Baby Hints & Tips

Whooping cough vaccination Australia

whooping cough vaccinationWhooping cough has been a bigger news item than ever this month after the tragic death of four week old baby Riley Hughes in Perth. Today we welcome great, factual reading about whooping cough and your family from our resident GP Melissa Homewood.

updated February 2016 by Dr Homewood

Whooping cough (pertussis) – Issues and Recommendations around immunisation

Whooping cough is caused by a bacterium called Bordetella pertussis. It is highly contagious. Infection with the disease does not confer immunity and you can catch it again – hence even if you have had whooping cough, you still need up to date vaccination. Because whooping cough can be deadly in young infants (usually under six months) one of the main roles of our immunisation program is protecting this vulnerable group. In this age group, mortality rate is 0.8%.

Despite our immunisation program pertussis remains reasonably common. That is not to say that vaccination has been ineffective – indeed as well as much lower rates of disease and death since the introductive of the vaccine, those who do contract pertussis post vaccination tend to get a much milder illness.

There are a couple of reasons for the continued presence of pertussis in our communities:

  • The vaccine itself is around 80% effective – not the best we have but MUCH better than 0% cover!
  • Suboptimal rates of immunisation – simply, enough enough people are vaccinating!
  • Waning immunity following immunisation
    • Unfortunately one course does not confer lifelong immunity hence booster doses are important. These are often forgotten.
      • For example – in Australia following the routine 2/4/6 month schedule of immunisation, immunity wanes progressively from two years to less than 50% cover by four years of age (when we give the booster).
      • In adults, protective antibody levels decline rapidly over two years and then progressively continue to decline until they start to approach pre-vaccination levels at 10 years. So even those who are vaccinated have reducing levels of immunity over time.

Updates were made in March 2016 to the Australian Immunisation Handbook. Both are aimed at protecting young babies from contracting whooping cough which we are sadly reminded (too often) can be deadly.

  1. It is recommended that a booster dose is given at 18 months (so this would join the MMR/chicken pox vaccine at this age). This is given at 18 months (with MMR/chicken pox vaccine at this age). This is aimed at improving immunity in the 2-4 year old age group who quite commonly would be around newborns in their families and potentially spread the disease on.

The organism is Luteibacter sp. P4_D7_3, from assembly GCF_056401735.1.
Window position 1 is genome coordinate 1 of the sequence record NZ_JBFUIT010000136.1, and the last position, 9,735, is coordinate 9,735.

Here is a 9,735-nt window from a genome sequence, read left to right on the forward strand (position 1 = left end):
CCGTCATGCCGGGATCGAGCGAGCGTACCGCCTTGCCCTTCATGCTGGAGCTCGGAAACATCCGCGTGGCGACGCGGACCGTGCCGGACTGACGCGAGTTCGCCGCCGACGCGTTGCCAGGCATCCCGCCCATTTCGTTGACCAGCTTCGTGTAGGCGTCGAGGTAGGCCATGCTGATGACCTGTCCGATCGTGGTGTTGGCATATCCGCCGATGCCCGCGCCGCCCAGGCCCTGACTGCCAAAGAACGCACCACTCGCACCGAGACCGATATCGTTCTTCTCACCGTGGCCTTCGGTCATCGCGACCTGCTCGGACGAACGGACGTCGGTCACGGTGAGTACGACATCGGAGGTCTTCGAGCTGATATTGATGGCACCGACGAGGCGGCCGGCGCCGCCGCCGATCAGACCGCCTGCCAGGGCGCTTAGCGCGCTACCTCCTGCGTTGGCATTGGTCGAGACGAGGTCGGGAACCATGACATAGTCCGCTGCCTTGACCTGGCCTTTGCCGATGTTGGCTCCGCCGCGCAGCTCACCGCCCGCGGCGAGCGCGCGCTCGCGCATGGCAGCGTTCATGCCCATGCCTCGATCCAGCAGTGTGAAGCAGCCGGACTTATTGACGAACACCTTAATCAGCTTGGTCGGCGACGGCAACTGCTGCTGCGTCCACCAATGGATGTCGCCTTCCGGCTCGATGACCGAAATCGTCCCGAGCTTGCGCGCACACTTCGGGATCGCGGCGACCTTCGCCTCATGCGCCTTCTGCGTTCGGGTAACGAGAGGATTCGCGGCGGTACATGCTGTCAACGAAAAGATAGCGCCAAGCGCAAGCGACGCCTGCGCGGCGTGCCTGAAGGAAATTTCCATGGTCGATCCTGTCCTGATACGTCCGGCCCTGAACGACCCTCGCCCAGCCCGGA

2. There is a preference for vaccinating pregnant women in their third trimester. The recommended time is between 28-32 weeks but it can be given at any time up until delivery. This has been shown to be more effective in reducing infant pertussis than vaccinating mum after birth. The reason for this is that some of the antibodies that mum makes against pertussis are transferred via the placenta to the baby who will have some short-term immunity after birth.
    • This has actually been done in the US, NZ and UK for some time now and has just been recommended in Australia. There has been no evidence in studies or from observation of adverse effects on the pregnancy/baby.
    • It is not universally funded by state Governments. Where I work (QLD), it is now FREE to these women and I believe WA is following suit. Check with your doctor in your state. This is constantly changing as well and I think many states will likely move towards funding this.
    • If you are not vaccinated during pregnancy it is still recommended you be vaccinated after delivery if you have not had the vaccine in the past five years.
    • It is also recommended that women be revaccinated with each pregnancy, even those with short intervals <2 years between. This is because we don’t know how long mum’s antibodies are present in adequate numbers, so this approach confers maximal immunity to each newborn. It is safe to do this – the main risk for the mother is increased local reaction (more sore/swollen arm) but this is balanced by the benefit of protection in the newborn.

Who else should be vaccinated/receive boosters?

  • As above, in children immunisation should be given at 2/4/6/18m and 4 years to achieve optimum cover
  • A booster is then recommended between 11-17 years (state based school programs vary in the age this is given)
  • Any family/friends/health or childcare workers who will be spending time around young infants if they have not had a booster within the last 10 years
  • Any adult who does not wish to become ill with pertussis
  • Those over 65 if they have not received a booster in the last 10 years

Have a talk to your doctor if you have any questions about whooping cough and vaccination recommendations. Between starting this article and completing it, some big changes have been introduced so this is an evolving area! I think this is a great example of how our health authorities are continually monitoring the success of the vaccination program and making appropriate changes when needed to provide better protection for our communities.

Where to find more information

You can see all of Melissa’s articles here.

About the Author:

I'm a GP on the Sunshine Coast with an interest in paediatrics and women's health. One of the absolute highlights of my job is looking after women throughout their pregnancies, seeing their newborns and watching them grow up/adding to their families over time. I am currently waiting for my 2nd baby to arrive whilst tackling the sleep problems/tantrums/toilet training (or not)/general hyperactive behaviour of my crazy but wonderful 2 year old boy.

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